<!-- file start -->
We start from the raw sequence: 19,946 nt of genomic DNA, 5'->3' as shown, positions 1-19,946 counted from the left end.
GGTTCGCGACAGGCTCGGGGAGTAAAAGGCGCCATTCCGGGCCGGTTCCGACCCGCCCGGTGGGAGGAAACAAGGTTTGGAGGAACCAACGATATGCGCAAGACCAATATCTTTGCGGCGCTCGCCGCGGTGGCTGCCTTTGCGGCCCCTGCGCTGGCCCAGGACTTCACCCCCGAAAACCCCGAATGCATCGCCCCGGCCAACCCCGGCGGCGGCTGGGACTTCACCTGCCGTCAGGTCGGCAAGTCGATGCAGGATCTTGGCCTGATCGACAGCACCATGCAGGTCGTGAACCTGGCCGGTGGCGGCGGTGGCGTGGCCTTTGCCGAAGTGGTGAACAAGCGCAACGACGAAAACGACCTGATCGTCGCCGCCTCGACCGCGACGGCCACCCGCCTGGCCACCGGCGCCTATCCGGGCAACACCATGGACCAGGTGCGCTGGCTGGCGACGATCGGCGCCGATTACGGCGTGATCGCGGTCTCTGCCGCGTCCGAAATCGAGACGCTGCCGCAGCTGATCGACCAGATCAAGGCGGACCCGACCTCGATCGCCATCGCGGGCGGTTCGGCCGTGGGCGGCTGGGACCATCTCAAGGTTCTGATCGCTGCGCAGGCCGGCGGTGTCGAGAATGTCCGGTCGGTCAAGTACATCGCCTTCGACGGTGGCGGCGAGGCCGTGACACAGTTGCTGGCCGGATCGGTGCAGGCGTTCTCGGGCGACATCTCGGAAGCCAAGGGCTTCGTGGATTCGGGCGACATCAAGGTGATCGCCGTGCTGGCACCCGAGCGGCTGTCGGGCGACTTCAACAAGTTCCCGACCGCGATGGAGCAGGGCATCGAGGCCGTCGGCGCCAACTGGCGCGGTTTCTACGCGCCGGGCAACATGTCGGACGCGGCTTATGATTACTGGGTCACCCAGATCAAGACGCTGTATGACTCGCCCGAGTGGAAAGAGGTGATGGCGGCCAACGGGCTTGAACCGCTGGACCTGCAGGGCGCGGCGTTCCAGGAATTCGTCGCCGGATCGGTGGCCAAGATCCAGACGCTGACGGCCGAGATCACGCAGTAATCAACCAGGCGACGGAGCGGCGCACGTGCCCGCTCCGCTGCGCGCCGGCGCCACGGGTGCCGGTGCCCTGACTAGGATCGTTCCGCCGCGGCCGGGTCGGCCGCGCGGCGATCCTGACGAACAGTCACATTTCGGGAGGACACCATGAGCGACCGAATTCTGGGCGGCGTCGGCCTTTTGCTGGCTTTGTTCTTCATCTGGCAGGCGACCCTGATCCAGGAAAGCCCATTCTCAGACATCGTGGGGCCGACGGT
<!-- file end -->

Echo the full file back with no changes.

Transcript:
We start from the raw sequence: 19,946 nt of genomic DNA, 5'->3' as shown, positions 1-19,946 counted from the left end.
GGTTCGCGACAGGCTCGGGGAGTAAAAGGCGCCATTCCGGGCCGGTTCCGACCCGCCCGGTGGGAGGAAACAAGGTTTGGAGGAACCAACGATATGCGCAAGACCAATATCTTTGCGGCGCTCGCCGCGGTGGCTGCCTTTGCGGCCCCTGCGCTGGCCCAGGACTTCACCCCCGAAAACCCCGAATGCATCGCCCCGGCCAACCCCGGCGGCGGCTGGGACTTCACCTGCCGTCAGGTCGGCAAGTCGATGCAGGATCTTGGCCTGATCGACAGCACCATGCAGGTCGTGAACCTGGCCGGTGGCGGCGGTGGCGTGGCCTTTGCCGAAGTGGTGAACAAGCGCAACGACGAAAACGACCTGATCGTCGCCGCCTCGACCGCGACGGCCACCCGCCTGGCCACCGGCGCCTATCCGGGCAACACCATGGACCAGGTGCGCTGGCTGGCGACGATCGGCGCCGATTACGGCGTGATCGCGGTCTCTGCCGCGTCCGAAATCGAGACGCTGCCGCAGCTGATCGACCAGATCAAGGCGGACCCGACCTCGATCGCCATCGCGGGCGGTTCGGCCGTGGGCGGCTGGGACCATCTCAAGGTTCTGATCGCTGCGCAGGCCGGCGGTGTCGAGAATGTCCGGTCGGTCAAGTACATCGCCTTCGACGGTGGCGGCGAGGCCGTGACACAGTTGCTGGCCGGATCGGTGCAGGCGTTCTCGGGCGACATCTCGGAAGCCAAGGGCTTCGTGGATTCGGGCGACATCAAGGTGATCGCCGTGCTGGCACCCGAGCGGCTGTCGGGCGACTTCAACAAGTTCCCGACCGCGATGGAGCAGGGCATCGAGGCCGTCGGCGCCAACTGGCGCGGTTTCTACGCGCCGGGCAACATGTCGGACGCGGCTTATGATTACTGGGTCACCCAGATCAAGACGCTGTATGACTCGCCCGAGTGGAAAGAGGTGATGGCGGCCAACGGGCTTGAACCGCTGGACCTGCAGGGCGCGGCGTTCCAGGAATTCGTCGCCGGATCGGTGGCCAAGATCCAGACGCTGACGGCCGAGATCACGCAGTAATCAACCAGGCGACGGAGCGGCGCACGTGCCCGCTCCGCTGCGCGCCGGCGCCACGGGTGCCGGTGCCCTGACTAGGATCGTTCCGCCGCGGCCGGGTCGGCCGCGCGGCGATCCTGACGAACAGTCACATTTCGGGAGGACACCATGAGCGACCGAATTCTGGGCGGCGTCGGCCTTTTGCTGGCTTTGTTCTTCATCTGGCAGGCGACCCTGATCCAGGAAAGCCCATTCTCAGACATCGTGGGGCCGACGGT